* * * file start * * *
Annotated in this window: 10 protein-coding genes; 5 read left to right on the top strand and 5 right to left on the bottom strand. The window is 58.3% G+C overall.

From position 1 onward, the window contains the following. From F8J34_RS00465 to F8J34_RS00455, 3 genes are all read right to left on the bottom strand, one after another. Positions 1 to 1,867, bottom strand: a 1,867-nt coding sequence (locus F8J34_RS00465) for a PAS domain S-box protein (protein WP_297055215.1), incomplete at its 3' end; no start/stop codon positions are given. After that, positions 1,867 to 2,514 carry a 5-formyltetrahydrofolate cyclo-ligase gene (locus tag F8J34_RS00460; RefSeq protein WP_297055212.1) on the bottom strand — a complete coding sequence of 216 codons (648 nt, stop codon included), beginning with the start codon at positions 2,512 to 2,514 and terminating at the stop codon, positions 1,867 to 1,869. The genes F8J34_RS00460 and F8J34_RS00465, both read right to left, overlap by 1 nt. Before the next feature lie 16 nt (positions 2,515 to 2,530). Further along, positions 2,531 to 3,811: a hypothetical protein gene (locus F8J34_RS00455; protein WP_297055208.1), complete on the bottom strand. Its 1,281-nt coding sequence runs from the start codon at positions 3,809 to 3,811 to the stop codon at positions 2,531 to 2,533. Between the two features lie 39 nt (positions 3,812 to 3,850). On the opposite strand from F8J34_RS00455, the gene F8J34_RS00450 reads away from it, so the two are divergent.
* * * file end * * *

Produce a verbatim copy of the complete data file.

Annotated in this window: 10 protein-coding genes; 5 read left to right on the top strand and 5 right to left on the bottom strand. The window is 58.3% G+C overall.

From position 1 onward, the window contains the following. From F8J34_RS00465 to F8J34_RS00455, 3 genes are all read right to left on the bottom strand, one after another. Positions 1 to 1,867, bottom strand: a 1,867-nt coding sequence (locus F8J34_RS00465) for a PAS domain S-box protein (protein WP_297055215.1), incomplete at its 3' end; no start/stop codon positions are given. After that, positions 1,867 to 2,514 carry a 5-formyltetrahydrofolate cyclo-ligase gene (locus tag F8J34_RS00460; RefSeq protein WP_297055212.1) on the bottom strand — a complete coding sequence of 216 codons (648 nt, stop codon included), beginning with the start codon at positions 2,512 to 2,514 and terminating at the stop codon, positions 1,867 to 1,869. The genes F8J34_RS00460 and F8J34_RS00465, both read right to left, overlap by 1 nt. Before the next feature lie 16 nt (positions 2,515 to 2,530). Further along, positions 2,531 to 3,811: a hypothetical protein gene (locus F8J34_RS00455; protein WP_297055208.1), complete on the bottom strand. Its 1,281-nt coding sequence runs from the start codon at positions 3,809 to 3,811 to the stop codon at positions 2,531 to 2,533. Between the two features lie 39 nt (positions 3,812 to 3,850). On the opposite strand from F8J34_RS00455, the gene F8J34_RS00450 reads away from it, so the two are divergent.